Variations across Europe in hospitalization and management of pregnant women with SARS-CoV-2 during the initial phase of the pandemic: Multi-national population-based cohort study using the International Network of Obstetric Survey Systems (INOSS)

Acta Obstet Gynecol Scand. 2023 Nov;102(11):1521-1530. doi: 10.1111/aogs.14643. Epub 2023 Aug 18.


Introduction: The majority of data on COVID-19 in pregnancy are not from sound population-based active surveillance systems.

Material and methods: We conducted a multi-national study of population-based national or regional prospective cohorts using standardized definitions within the International Network of Obstetric Survey systems (INOSS). From a source population of women giving birth between March 1 and August 31, 2020, we included pregnant women admitted to hospital with a positive SARS-CoV-2 PCR test ≤7 days prior to or during admission and up to 2 days after birth. The admissions were further categorized as COVID-19-related or non-COVID-19-related. The primary outcome of interest was incidence of COVID-19-related hospital admission. Secondary outcomes included severe maternal disease (ICU admission and mechanical ventilation) and COVID-19-directed medical treatment.

Results: In a source population of 816 628 maternities, a total of 2338 pregnant women were admitted with SARS-CoV-2; among them 940 (40%) were COVID-19-related admissions. The pooled incidence estimate for COVID-19-related admission was 0.59 (95% confidence interval 0.27-1.02) per 1000 maternities, with notable heterogeneity across countries (I2 = 97.3%, P = 0.00). In the COVID-19 admission group, between 8% and 17% of the women were admitted to intensive care, and 5%-13% needed mechanical ventilation. Thromboprophylaxis was the most frequent treatment given during COVID-19-related admission (range 14%-55%). Among 908 infants born to women in the COVID-19-related admission group, 5 (0.6%) stillbirths were reported.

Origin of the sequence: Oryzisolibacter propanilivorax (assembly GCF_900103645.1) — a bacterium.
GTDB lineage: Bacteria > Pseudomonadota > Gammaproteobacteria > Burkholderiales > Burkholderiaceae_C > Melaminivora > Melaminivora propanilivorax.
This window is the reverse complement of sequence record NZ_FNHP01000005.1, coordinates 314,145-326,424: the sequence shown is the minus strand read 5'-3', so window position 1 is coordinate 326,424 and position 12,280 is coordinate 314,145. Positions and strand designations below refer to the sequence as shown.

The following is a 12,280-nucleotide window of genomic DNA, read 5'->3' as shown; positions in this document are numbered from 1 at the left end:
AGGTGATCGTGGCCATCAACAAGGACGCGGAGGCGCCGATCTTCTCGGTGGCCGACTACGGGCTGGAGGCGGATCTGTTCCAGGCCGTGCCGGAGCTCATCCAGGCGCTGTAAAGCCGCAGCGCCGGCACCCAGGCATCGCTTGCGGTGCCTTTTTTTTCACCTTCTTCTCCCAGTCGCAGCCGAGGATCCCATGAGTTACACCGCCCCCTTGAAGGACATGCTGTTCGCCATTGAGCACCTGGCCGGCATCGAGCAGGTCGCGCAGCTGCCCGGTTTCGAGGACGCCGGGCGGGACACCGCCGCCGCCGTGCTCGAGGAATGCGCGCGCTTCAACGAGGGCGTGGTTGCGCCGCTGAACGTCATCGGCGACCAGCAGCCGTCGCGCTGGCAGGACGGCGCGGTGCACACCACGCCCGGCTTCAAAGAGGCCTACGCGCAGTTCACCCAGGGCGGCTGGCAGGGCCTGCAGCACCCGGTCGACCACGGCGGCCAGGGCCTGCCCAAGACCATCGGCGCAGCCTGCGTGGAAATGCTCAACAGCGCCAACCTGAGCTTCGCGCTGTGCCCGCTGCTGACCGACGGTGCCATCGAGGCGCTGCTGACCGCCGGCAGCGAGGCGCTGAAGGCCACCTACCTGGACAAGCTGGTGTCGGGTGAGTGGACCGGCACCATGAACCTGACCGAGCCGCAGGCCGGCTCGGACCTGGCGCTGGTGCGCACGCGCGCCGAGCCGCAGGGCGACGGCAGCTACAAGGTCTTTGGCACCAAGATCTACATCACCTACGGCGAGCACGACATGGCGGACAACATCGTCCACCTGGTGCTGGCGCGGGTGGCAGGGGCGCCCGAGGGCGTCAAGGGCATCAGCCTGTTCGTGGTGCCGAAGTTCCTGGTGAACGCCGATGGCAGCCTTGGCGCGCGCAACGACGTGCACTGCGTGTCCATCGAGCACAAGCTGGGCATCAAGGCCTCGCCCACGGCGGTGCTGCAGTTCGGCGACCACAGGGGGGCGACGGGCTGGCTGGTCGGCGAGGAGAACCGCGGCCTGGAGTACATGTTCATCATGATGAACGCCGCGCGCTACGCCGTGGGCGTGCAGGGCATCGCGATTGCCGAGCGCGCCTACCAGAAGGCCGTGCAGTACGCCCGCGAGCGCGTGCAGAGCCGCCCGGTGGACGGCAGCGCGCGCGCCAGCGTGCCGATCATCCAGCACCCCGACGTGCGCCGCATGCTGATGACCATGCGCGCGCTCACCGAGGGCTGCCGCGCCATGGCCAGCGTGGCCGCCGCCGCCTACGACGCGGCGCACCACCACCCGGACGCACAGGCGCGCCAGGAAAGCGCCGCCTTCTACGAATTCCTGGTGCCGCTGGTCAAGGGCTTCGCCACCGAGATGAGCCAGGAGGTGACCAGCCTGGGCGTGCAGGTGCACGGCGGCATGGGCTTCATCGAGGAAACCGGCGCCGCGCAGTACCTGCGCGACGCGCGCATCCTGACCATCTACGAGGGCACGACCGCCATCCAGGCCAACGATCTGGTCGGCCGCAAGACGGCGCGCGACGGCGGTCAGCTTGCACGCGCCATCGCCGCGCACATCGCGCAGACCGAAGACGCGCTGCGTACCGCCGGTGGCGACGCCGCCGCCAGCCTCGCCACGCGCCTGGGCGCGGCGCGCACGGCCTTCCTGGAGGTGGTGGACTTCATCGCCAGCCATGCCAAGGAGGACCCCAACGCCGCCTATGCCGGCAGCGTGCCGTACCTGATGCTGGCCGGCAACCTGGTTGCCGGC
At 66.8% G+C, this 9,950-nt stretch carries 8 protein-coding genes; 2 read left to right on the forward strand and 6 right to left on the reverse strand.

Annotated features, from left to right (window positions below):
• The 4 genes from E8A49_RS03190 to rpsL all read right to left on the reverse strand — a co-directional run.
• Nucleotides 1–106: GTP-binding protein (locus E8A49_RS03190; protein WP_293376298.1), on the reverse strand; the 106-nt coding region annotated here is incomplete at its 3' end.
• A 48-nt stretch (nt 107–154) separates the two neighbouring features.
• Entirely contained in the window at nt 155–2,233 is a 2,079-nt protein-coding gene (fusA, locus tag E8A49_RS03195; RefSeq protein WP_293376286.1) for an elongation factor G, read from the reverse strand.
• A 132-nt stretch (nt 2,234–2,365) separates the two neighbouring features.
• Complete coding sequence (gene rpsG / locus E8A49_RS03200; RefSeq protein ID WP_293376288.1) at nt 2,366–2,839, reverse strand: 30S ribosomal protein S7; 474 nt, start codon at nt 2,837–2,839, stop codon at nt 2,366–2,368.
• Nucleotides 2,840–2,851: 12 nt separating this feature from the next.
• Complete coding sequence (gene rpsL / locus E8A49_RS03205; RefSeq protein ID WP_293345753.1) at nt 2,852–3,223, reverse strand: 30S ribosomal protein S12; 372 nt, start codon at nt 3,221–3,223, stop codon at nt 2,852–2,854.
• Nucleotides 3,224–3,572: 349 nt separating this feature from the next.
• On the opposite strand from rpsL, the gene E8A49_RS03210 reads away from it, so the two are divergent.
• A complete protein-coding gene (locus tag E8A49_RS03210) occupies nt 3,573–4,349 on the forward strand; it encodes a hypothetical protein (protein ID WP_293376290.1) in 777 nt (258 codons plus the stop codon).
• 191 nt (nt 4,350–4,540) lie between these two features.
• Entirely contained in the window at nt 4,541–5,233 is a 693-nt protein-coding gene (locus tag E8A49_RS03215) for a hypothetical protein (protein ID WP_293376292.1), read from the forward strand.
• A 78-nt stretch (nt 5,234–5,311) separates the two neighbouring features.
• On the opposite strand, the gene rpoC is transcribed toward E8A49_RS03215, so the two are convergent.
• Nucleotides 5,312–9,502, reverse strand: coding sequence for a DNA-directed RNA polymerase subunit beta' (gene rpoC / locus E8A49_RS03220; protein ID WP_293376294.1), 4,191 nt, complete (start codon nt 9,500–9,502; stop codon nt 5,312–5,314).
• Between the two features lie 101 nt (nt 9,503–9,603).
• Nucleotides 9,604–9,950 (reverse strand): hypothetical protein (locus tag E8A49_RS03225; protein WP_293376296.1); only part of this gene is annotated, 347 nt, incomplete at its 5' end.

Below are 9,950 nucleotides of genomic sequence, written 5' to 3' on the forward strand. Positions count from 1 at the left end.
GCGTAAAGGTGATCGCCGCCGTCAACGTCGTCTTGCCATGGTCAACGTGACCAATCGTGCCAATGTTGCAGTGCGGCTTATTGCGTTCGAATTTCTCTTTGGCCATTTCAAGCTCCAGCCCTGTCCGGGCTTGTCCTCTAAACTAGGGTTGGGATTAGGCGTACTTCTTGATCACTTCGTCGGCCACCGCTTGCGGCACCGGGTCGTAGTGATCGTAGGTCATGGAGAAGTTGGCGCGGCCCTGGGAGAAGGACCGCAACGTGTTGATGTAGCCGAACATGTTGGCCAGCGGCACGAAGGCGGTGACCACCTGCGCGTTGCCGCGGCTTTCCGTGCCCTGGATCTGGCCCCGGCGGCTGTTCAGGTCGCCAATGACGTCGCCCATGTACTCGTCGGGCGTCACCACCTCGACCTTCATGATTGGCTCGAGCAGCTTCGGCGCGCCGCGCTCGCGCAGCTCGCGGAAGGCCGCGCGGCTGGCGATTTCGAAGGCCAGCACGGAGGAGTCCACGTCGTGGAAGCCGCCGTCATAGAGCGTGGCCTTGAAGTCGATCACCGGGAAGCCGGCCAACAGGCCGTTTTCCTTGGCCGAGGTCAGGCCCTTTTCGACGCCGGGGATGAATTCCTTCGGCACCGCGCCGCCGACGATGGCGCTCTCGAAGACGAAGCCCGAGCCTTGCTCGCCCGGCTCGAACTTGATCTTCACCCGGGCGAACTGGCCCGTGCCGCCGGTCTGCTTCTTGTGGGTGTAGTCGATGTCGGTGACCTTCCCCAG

Conclusions: During the initial months of the pandemic, we found substantial variations in incidence of COVID-19-related admissions in nine European countries. Few pregnant women received COVID-19-directed medical treatment. Several barriers to rapid surveillance were identified. Investment in robust surveillance should be prioritized to prepare for future pandemics.

Keywords: COVID-19; SARS-CoV-2; hospitalization; neonate; obstetric surveillance system; pregnancy.

MeSH terms

  • Anticoagulants
  • COVID-19* / epidemiology
  • COVID-19* / therapy
  • Cohort Studies
  • Europe / epidemiology
  • Female
  • Hospitalization
  • Humans
  • Infant
  • Pandemics
  • Pregnancy
  • Pregnancy Complications, Infectious* / epidemiology
  • Pregnancy Complications, Infectious* / therapy
  • Pregnant Women
  • Prospective Studies
  • SARS-CoV-2
  • Venous Thromboembolism* / epidemiology


  • Anticoagulants